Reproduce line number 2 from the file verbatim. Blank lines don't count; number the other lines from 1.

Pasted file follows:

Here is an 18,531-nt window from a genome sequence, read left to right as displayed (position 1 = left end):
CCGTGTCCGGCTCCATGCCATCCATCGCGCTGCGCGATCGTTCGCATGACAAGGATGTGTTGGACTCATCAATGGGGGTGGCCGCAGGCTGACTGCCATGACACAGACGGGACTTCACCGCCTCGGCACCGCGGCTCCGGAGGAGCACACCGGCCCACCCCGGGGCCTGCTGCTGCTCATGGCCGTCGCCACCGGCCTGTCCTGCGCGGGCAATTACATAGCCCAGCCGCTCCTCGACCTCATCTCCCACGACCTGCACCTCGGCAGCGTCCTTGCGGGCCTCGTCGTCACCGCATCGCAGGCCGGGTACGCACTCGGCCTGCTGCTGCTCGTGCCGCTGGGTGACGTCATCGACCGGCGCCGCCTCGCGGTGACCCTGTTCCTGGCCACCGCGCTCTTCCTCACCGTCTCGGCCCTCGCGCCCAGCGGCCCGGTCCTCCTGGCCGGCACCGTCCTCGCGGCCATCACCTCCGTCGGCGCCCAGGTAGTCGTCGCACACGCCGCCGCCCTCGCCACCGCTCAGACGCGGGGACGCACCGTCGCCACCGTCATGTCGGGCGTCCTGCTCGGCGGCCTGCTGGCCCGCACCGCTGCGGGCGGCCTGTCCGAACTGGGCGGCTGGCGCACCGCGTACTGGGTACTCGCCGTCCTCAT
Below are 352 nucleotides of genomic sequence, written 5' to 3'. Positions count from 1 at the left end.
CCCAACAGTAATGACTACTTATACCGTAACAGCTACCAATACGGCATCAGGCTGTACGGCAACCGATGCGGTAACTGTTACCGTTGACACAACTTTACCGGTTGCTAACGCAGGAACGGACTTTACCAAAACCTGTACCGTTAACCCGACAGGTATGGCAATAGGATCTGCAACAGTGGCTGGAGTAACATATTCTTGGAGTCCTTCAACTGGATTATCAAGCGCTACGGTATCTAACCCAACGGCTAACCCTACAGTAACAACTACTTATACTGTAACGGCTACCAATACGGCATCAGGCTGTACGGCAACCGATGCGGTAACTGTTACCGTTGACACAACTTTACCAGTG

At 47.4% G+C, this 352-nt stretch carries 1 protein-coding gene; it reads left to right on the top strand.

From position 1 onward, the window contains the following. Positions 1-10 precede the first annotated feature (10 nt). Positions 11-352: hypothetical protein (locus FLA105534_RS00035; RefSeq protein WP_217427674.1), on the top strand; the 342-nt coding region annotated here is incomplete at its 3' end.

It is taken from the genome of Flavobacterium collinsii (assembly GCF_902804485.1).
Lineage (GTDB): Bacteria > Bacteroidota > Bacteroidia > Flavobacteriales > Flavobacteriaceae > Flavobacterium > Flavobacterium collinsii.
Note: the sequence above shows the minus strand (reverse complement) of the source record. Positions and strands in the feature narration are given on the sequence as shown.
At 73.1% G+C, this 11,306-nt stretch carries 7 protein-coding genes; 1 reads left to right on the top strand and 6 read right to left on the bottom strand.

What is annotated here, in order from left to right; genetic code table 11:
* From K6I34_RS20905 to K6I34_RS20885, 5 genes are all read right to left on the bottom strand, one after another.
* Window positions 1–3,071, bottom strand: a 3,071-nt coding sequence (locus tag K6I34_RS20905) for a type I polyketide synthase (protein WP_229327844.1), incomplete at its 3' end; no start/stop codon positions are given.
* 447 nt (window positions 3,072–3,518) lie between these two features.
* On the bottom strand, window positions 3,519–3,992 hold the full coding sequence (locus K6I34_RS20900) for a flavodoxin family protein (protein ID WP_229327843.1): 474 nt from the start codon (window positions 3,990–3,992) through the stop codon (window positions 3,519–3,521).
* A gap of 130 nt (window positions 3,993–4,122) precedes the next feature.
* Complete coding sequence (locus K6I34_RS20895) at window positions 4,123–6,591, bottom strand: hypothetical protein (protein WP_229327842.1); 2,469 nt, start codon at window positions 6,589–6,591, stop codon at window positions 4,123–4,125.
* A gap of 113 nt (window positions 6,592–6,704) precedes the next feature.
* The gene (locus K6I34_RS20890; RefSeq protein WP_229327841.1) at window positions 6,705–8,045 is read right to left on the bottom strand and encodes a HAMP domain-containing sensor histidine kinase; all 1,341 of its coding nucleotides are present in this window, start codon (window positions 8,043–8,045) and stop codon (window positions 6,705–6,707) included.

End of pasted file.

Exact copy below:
CCGTGTCCGGCTCCATGCCATCCATCGCGCTGCGCGATCGTTCGCATGACAAGGATGTGTTGGACTCATCAATGGGGGTGGCCGCAGGCTGACTGCCATGACACAGACGGGACTTCACCGCCTCGGCACCGCGGCTCCGGAGGAGCACACCGGCCCACCCCGGGGCCTGCTGCTGCTCATGGCCGTCGCCACCGGCCTGTCCTGCGCGGGCAATTACATAGCCCAGCCGCTCCTCGACCTCATCTCCCACGACCTGCACCTCGGCAGCGTCCTTGCGGGCCTCGTCGTCACCGCATCGCAGGCCGGGTACGCACTCGGCCTGCTGCTGCTCGTGCCGCTGGGTGACGTCATCGACCGGCGCCGCCTCGCGGTGACCCTGTTCCTGGCCACCGCGCTCTTCCTCACCGTCTCGGCCCTCGCGCCCAGCGGCCCGGTCCTCCTGGCCGGCACCGTCCTCGCGGCCATCACCTCCGTCGGCGCCCAGGTAGTCGTCGCACACGCCGCCGCCCTCGCCACCGCTCAGACGCGGGGACGCACCGTCGCCACCGTCATGTCGGGCGTCCTGCTCGGCGGCCTGCTGGCCCGCACCGCTGCGGGCGGCCTGTCCGAACTGGGCGGCTGGCGCACCGCGTACTGGGTACTCGCCGTCCTCAT